Lester: Suburban camper left on bus
There have some headaches at the Park Ridge Park District in recent days after a 5-year-old camper -- the son of a former spokesman for the state Department of Children and Family Services -- was left strapped in a seat in the back of a bus after the other children had gotten off.
Dave Clarkin of Park Ridge tells me he was appalled by the way the park district handled the July 18 matter. He says his son, who was buckled in by a staffer, was able to wriggle free from the seat belt and get the notice of a driver outside the bus window.
While park district spokeswoman Margaret Holler says the boy was on the bus by himself "for less than a minute," the Clarkins say they've been given several different time frames, ranging from 20 seconds to five minutes.
Leave, more training
Holler later sent me a prepared statement saying the park district takes full responsibility for the matter, has put the staff member responsible for checking the bus on unpaid leave and has put all drivers through additional training.
At Clarkin's urging, it was reported to DCFS.
The Clarkins continue to send their son to camp, but they're now getting daily text reports from staff noting he has gotten safely on and off the bus.
Archiving campground history
Growing up in Des Plaines, I was always fascinated by the Methodist Campgrounds, founded in 1860 as a getaway camp for protestant worshippers in the Chicago area. The camp, off Algonquin Road, received some famous visitors over the years, from evangelical preachers to singers Mahalia Jackson and Ella Fitzgerald. Thanks to the work of Oakton Community College sociology students, we'll soon be able to learn more about the site. Students spent the summer recovering, investigating and organizing campground records. One of the letters students found was from a woman to her granddaughter about a murder that supposedly took place on the site in the early 1980s that they're now investigating further, college officials say.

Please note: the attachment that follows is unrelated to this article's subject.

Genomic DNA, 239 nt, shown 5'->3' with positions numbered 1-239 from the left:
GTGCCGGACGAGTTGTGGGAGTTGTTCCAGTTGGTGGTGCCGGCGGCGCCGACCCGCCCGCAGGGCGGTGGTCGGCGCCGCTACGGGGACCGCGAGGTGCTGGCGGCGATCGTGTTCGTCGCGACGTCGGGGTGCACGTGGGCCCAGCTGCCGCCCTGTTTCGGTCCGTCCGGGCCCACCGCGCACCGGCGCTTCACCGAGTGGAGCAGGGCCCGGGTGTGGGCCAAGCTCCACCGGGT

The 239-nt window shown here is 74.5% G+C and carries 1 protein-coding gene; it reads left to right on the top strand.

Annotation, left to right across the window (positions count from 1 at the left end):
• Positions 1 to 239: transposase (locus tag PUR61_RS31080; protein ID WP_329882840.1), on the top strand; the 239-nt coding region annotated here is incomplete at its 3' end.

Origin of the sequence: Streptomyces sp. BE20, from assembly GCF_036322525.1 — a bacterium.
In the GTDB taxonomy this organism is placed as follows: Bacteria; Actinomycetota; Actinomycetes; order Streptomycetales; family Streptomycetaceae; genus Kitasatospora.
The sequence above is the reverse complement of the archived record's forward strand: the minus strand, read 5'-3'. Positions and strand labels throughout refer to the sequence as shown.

Arlington Heights resident Betsy Ebeling talks about her friendship with Democratic presidential candidate Hillary Clinton in a sit-down with the Daily Herald earlier this year. Ebeling was prominently featured in a biographical video of the presidential candidate narrated by Morgan Freeman.
- Gilbert R. Boucher II | Staff Photographer
Hillary Clinton's childhood friend Betsy Ebeling capped off a week in the spotlight with an appearance on the video used to introduce the presidential candidate before her acceptance speech Thursday at the Democratic National Convention. Ebeling spoke in the video, which was narrated by Morgan Freeman, about how she watched Clinton respond to the Sept. 11 attacks in 2001 as a senator from New York.
"Her mind just quickly grasped this was a much bigger issue than replacing these buildings," Ebeling, of Arlington Heights, said in the video. "This is replacing the American spirit."
You know, flip-flops
Sometimes, you just have to laugh. Tim Mapes, Illinois House Speaker Michael Madigan's longtime chief of staff, advised wearing casual attire to the state delegation's Democratic convention after-party: "shorts, T-shirts and thongs." He meant the ones worn on the feet, of course, but the advisory was enough to give delegates a chuckle.
The pillowcase you slept on a few months back might now be used to transport a python to the Brookfield Zoo. Really. The Hilton Chicago-Oak Brook Hills Resort and Conference Center has donated more than 500 used blankets, pillowcases, sheets and duvet covers to the zoo for the purpose of "providing comfortable bedding for endangered animals." The linens will be used for bedding at the zoo's hospital, nesting material for animals and transporting snakes, among other things.